Sample size reached in our series was optimum according to the sample size estimation for a gene-only study obtained with Quanto v.1.2 program (University of Southern California) . Statistical analysis was performed using the SPSS computer program Version 15.0 (Chicago, Illinois, USA). Student’s t-test was used to compare mean age of cases and controls and Yeats-corrected Pearson χ 2 test was used to evaluate statistical significance of genotype distribution in cases and controls. Given that xenobiotic metabolizing enzymes would behave as possible tumor suppressor by eliminating potential carcinogens, a recessive model for the p-value calculation was preferred, however the main results were also studied following dominant and co-dominant models. Hardy-Weinberg, linkage disequilibrium (LD) and joint effect analyses of the studied polymorphisms were performed using the online program Shesis Page (http://analysis2.bio-x.cn/myAnalysis.php) .
The main demographical features of patients and controls are shown in Table 1. No significant differences were observed between patients and controls in terms of age and gender.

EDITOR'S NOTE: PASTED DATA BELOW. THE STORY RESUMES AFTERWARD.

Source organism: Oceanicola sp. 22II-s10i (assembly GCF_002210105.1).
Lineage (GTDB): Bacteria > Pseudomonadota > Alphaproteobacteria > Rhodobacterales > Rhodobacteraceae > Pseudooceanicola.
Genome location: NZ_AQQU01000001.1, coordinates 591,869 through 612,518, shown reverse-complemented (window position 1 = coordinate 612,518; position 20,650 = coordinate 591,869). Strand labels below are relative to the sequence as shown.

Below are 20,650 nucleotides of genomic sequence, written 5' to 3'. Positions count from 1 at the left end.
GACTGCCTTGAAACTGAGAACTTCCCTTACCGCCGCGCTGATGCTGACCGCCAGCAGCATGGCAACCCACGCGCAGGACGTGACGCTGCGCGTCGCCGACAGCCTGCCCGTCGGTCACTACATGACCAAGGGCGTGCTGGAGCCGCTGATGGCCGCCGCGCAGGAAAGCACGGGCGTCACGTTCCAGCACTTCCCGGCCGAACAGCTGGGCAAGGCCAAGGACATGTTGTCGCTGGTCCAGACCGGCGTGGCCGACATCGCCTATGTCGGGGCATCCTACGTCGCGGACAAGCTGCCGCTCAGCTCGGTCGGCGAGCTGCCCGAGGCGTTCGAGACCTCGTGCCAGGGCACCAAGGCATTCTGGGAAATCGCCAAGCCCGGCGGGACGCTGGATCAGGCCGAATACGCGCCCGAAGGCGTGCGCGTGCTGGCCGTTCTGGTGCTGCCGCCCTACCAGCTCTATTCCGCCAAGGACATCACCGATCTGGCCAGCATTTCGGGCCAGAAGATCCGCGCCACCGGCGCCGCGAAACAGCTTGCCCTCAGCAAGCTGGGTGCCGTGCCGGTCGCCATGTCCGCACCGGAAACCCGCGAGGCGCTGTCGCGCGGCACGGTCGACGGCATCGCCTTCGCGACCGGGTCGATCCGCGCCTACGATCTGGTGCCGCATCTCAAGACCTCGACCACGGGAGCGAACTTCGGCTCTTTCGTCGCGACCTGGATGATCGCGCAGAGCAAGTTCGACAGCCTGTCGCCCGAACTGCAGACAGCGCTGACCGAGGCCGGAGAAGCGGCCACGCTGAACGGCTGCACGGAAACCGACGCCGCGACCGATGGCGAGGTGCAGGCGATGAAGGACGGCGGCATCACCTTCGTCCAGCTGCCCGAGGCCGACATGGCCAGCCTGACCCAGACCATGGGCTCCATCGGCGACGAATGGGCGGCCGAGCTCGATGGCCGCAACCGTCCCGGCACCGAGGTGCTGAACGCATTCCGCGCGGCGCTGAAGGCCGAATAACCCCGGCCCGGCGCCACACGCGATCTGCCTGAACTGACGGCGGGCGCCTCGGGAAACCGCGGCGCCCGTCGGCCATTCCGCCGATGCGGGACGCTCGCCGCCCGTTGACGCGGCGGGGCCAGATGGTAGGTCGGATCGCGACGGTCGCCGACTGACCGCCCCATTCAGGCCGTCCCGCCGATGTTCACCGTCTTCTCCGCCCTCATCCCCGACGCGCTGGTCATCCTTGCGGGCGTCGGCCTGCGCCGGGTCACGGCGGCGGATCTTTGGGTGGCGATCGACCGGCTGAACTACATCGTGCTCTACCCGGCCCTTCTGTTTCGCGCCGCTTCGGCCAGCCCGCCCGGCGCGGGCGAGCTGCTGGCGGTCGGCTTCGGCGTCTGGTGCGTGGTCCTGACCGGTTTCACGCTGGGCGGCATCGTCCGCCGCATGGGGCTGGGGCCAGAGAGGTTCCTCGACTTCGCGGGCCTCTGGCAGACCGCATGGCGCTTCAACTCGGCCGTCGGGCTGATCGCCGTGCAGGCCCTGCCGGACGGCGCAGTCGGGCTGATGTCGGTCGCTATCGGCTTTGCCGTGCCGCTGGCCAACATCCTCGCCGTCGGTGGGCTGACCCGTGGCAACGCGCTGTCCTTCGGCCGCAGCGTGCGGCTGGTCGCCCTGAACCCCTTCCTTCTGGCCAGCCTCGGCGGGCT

Genotyping was successfully performed on all study subjects except for nine cases which could not be genotyped for EPHX and two for NQO1. The genotype frequencies in the study population were EPHX1: TT 54.8%, TC 36.7%, CC 8.5%; NQO1: CC 59.5%, CT 35.0%, TT 5.4% and PON1: AA 42.7%, AG 47.3%, GG 10.0%, consistent with the Hardy-Weinberg equilibrium (p = 0.187, 0.892 and 0.228, respectively) and similar to the HapMap-CEU (European) frequencies (EPHX1: TT 46.4%, TC 41.1%, CC 12.5%; NQO1: CC 60.0%, CT 36.7%, TT 5.8% and PON1: AA 43.4%, AG 46.9%, GG 9.7%; [http://hapmap.ncbi.nlm.nih.gov].